The subsequent interest in the Franklin ­expedition, particularly as a piece of Canadian history, puzzles me. Canada provided the landscape and a few Inuit participants and some Hudson’s Bay Company actors. Otherwise, Canadians played a limited role. The islands that Franklin and other British mariners mapped were claimed for the British and remained as British territory until their transfer to a reluctant Canada in 1880. Canada then largely ignored the vast region for several generations, relying on the lack of international pressure to protect the region. To put it bluntly, Canada was not much interested in the region until after the Second World War and then primarily for reasons of sovereignty, continental defence, and a growing and intrusive sense of responsibility for the Inuit in the region.

There are other explorers, without the mystery and the mass death, that are more important to the evolution of Canada: Pierre Gaultier de Varennes, sieur de La Vérendrye, David Thompson, Alexander Mackenzie and Robert Campbell. But it is the mariners—Martin Frobisher, Captain James Cook, Captain George Vancouver and, of course, Franklin—who appear to hold greater appeal to readers. One failed expedition—mass death in an Inuit homeland that had sustained indigenous people for centuries—seems an unlikely focus for such a sustained national effort and, after 2014, quite extensive celebration. The Franklin expedition demonstrated that Europeans struggled to survive in the Far North, had difficulty navigating the waters and failed, tragically, to adapt when their expedition ran into extreme difficulties. This seems, in sum, an odd episode to turn into an iconic example of Canadian history in the North.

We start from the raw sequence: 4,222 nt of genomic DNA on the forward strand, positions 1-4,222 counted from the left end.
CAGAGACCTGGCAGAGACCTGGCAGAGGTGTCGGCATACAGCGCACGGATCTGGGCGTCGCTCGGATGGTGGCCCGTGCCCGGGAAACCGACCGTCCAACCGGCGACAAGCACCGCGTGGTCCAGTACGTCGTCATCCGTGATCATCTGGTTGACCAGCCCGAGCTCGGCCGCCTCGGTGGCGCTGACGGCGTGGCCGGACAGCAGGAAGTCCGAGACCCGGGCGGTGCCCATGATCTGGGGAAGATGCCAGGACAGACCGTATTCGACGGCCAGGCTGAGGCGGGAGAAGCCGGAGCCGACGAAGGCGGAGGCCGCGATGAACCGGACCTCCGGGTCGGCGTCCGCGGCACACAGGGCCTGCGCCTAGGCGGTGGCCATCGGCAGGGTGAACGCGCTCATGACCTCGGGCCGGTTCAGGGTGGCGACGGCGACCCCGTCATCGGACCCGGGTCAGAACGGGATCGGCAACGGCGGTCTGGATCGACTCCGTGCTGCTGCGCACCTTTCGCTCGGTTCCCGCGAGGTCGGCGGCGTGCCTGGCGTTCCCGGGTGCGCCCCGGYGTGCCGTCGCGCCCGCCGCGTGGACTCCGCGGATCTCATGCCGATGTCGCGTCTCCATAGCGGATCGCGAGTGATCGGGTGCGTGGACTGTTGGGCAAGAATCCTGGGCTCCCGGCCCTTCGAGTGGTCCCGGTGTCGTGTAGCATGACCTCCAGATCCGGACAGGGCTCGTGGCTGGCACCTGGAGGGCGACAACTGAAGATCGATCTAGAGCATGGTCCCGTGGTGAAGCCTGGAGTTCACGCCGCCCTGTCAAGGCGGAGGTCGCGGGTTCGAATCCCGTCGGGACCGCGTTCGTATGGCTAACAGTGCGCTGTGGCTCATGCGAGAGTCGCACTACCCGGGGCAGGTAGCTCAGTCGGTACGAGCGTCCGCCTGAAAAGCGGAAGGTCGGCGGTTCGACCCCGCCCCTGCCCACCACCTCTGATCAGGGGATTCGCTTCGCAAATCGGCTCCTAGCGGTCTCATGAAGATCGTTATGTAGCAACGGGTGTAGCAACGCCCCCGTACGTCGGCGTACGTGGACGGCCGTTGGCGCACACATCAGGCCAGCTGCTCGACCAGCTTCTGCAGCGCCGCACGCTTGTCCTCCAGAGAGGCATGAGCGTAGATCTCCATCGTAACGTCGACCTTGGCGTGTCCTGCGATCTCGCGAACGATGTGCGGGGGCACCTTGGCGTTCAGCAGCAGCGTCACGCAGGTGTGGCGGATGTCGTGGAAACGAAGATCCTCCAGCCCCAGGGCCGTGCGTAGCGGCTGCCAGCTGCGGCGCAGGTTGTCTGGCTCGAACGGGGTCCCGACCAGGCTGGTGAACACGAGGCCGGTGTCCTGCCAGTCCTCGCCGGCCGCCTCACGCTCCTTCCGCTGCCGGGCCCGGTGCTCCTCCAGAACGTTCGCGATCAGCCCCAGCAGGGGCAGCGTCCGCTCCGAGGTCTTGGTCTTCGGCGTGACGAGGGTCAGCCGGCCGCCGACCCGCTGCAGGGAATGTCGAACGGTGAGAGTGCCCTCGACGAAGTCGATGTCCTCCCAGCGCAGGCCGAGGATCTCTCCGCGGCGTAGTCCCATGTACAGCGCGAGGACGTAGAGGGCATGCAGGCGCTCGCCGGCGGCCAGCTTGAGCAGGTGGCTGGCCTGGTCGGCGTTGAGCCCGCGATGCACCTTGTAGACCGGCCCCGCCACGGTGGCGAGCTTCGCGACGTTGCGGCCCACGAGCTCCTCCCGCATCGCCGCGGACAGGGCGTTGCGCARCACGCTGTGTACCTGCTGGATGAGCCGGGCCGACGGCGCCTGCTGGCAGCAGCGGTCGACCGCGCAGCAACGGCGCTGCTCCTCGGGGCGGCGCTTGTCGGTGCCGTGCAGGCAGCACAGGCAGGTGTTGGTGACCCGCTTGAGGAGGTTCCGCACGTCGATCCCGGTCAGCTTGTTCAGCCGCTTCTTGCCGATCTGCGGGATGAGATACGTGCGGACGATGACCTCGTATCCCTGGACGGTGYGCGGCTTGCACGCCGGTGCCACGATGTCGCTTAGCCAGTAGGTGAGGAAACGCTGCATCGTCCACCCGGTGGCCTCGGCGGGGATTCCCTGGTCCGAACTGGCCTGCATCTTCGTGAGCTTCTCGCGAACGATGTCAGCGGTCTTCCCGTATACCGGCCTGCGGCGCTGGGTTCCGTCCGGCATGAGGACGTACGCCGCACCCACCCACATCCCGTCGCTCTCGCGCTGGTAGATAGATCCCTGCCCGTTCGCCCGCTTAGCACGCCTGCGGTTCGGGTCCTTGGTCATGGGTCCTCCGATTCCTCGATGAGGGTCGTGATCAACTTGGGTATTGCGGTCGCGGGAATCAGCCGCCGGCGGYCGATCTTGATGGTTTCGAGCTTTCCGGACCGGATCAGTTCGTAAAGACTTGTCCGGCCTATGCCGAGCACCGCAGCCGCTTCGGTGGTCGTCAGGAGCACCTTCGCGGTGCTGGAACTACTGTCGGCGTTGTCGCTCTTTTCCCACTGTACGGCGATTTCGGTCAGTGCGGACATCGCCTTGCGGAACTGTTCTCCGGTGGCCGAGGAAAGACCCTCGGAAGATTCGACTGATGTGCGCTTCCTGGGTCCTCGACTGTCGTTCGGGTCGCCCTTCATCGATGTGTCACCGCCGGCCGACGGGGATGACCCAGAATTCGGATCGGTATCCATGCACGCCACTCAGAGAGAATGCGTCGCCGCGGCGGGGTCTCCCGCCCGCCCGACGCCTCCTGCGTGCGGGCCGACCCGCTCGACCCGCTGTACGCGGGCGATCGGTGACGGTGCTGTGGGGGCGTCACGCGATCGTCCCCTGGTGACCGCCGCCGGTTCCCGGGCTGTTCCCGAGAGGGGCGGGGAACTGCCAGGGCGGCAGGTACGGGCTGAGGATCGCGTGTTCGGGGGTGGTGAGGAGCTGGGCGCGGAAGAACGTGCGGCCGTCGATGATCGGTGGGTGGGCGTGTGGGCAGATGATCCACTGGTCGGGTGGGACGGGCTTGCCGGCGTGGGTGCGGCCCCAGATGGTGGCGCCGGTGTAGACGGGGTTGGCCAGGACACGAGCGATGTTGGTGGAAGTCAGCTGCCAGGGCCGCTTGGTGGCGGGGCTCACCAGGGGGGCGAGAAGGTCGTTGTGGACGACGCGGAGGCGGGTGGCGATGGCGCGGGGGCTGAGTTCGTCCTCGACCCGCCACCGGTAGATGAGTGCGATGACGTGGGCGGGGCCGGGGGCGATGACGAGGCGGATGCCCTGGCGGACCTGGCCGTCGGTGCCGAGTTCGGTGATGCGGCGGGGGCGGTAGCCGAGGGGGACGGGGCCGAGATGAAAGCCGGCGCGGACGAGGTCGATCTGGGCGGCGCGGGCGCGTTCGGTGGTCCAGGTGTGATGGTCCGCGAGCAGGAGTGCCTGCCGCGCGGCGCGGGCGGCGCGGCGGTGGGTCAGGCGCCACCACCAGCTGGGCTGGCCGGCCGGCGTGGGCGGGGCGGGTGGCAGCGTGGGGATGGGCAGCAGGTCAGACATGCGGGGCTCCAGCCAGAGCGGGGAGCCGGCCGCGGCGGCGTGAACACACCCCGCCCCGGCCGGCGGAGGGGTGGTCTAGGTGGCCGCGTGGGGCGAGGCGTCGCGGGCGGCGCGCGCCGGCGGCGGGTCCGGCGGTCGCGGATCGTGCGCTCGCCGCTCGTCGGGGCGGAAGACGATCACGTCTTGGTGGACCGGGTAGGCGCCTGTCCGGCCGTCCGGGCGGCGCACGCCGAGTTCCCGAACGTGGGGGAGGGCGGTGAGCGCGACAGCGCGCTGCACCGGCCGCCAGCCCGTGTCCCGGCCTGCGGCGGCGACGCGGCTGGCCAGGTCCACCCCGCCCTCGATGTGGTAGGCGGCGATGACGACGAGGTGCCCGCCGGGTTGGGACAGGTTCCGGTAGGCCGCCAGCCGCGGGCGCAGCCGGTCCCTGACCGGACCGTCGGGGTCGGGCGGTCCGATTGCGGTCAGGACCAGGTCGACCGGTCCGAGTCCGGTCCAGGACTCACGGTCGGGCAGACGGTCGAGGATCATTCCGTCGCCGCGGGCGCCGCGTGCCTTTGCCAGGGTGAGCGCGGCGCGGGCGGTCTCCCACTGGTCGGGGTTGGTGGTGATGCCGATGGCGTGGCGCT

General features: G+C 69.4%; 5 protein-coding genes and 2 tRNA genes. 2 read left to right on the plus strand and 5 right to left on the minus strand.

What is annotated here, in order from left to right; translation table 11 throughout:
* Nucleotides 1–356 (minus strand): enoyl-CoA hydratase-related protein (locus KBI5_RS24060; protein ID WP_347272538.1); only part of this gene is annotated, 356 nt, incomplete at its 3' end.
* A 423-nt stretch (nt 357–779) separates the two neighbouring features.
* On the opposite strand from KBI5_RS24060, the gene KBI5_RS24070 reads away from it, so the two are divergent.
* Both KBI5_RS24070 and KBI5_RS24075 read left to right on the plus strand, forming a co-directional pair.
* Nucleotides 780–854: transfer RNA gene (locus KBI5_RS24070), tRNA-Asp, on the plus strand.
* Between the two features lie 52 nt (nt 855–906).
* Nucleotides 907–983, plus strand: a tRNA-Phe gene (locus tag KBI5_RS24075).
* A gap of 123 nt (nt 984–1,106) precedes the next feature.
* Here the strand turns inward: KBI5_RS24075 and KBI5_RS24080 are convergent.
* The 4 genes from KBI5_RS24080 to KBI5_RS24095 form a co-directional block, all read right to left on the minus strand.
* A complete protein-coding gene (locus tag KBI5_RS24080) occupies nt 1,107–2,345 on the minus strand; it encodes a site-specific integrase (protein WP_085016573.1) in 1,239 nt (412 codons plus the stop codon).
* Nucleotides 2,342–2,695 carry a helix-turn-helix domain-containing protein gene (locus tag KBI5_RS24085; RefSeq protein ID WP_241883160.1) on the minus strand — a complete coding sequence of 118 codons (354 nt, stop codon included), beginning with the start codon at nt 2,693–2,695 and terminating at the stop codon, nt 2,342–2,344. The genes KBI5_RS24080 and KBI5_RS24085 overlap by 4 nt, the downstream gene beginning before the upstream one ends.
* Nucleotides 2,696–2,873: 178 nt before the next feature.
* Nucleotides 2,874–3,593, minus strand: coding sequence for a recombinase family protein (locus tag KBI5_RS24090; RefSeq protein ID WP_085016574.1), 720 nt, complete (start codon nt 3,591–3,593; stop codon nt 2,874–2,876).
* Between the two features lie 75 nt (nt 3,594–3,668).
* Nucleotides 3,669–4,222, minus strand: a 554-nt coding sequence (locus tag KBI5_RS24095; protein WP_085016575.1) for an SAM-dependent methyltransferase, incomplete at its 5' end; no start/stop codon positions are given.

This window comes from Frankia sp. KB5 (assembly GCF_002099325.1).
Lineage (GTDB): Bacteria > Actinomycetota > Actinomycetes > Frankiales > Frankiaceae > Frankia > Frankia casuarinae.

Ice Ghosts is a fine book. Paul Watson is a gifted journalist and he works hard to give a sense of place and circumstance, and paints evocative word pictures of the northern landscapes, people and communities he encounters. Perhaps he could say a little less about the cold weather, although that is certainly the lived reality of the region, particularly for visitors from the South. Whatever the merits of the national and international obsession with Arctic exploration, it is always nice to see a writer weave together the past and present and to do so in a thoughtful and insightful manner. Canadians will continue their effort to make sense of the Franklin expedition. Ice Ghosts is a significant contribution to this ongoing, if somewhat strange, ­preoccupation.

Ken Coates holds the Canada Research Chair in Regional Innovation at the Johnson-Shoyama Graduate School of Public Policy at the University of Saskatchewan.